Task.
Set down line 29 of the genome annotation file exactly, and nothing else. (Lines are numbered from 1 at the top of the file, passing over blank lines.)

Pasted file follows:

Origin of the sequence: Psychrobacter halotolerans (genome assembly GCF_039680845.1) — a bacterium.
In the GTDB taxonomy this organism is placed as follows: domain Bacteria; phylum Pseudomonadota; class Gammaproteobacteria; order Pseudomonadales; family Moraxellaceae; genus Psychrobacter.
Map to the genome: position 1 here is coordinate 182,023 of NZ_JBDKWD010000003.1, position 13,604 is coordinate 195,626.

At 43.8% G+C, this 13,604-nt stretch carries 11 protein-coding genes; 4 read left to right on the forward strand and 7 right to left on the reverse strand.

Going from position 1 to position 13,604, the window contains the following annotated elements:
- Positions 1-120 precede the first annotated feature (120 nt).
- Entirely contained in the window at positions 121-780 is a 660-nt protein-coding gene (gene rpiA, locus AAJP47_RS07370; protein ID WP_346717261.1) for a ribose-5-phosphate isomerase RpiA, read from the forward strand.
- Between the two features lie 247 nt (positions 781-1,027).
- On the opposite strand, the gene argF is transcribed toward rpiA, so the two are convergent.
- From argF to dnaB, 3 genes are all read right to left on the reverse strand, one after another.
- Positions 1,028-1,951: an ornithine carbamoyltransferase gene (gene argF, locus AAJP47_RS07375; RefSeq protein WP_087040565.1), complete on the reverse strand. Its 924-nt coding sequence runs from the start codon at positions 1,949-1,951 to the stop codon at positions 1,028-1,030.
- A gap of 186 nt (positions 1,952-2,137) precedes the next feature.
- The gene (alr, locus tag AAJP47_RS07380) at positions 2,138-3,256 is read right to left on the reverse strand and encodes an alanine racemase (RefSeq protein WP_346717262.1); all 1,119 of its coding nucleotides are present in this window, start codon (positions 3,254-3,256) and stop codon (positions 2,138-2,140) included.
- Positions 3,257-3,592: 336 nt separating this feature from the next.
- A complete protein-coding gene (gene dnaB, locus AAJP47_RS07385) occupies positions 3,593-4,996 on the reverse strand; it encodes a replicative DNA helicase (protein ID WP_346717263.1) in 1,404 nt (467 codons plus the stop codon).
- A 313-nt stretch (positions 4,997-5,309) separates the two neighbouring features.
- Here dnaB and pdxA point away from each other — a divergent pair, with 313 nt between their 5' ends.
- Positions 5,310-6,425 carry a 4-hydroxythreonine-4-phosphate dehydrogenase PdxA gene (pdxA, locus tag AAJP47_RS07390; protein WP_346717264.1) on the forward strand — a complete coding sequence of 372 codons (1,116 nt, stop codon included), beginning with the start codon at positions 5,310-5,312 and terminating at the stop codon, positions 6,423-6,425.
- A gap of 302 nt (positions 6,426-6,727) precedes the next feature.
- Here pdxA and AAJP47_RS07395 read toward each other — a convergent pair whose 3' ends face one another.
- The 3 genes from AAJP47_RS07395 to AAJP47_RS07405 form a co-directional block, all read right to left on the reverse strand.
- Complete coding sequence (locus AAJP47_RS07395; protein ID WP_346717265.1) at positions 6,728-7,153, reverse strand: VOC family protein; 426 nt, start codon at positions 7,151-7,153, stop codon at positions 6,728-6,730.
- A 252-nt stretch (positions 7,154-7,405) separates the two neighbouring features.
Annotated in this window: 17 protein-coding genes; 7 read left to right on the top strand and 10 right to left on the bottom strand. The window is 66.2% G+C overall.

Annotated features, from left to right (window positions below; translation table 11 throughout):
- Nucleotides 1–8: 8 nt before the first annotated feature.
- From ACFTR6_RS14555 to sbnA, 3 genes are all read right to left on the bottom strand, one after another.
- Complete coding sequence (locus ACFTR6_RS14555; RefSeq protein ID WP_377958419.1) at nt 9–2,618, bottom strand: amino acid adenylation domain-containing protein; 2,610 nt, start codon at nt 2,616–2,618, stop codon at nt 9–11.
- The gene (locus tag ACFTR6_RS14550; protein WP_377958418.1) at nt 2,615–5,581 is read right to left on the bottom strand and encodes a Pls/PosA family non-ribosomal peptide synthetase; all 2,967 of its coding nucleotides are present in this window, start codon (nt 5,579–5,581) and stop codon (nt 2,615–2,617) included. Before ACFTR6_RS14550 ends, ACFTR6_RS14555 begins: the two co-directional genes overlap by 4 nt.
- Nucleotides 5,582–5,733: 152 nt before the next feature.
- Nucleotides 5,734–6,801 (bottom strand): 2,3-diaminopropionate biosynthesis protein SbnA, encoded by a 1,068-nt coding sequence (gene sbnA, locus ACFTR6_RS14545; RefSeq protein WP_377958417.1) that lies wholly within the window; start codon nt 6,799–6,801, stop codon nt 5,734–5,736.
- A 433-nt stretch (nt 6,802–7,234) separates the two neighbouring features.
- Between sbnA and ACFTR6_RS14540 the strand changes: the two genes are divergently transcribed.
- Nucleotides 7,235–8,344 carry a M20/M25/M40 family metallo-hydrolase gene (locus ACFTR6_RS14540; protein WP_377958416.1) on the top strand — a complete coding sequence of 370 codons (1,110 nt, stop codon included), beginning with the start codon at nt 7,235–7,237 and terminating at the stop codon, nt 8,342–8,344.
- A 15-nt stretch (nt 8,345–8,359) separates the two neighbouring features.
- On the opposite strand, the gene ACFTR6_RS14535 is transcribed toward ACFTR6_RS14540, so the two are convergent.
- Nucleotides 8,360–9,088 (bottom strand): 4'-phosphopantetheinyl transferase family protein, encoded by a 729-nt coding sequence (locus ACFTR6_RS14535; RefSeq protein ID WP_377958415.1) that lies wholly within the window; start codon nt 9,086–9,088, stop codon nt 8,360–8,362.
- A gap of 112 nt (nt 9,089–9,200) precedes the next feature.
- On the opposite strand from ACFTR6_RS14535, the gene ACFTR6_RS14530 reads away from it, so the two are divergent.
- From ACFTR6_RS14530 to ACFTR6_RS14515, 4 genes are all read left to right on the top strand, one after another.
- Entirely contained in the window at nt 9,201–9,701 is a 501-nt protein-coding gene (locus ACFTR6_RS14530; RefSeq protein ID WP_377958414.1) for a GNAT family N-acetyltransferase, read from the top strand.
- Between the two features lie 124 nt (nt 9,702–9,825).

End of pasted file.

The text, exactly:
- The gene (locus tag ACFTR6_RS14550; protein WP_377958418.1) at nt 2,615–5,581 is read right to left on the bottom strand and encodes a Pls/PosA family non-ribosomal peptide synthetase; all 2,967 of its coding nucleotides are present in this window, start codon (nt 5,579–5,581) and stop codon (nt 2,615–2,617) included. Before ACFTR6_RS14550 ends, ACFTR6_RS14555 begins: the two co-directional genes overlap by 4 nt.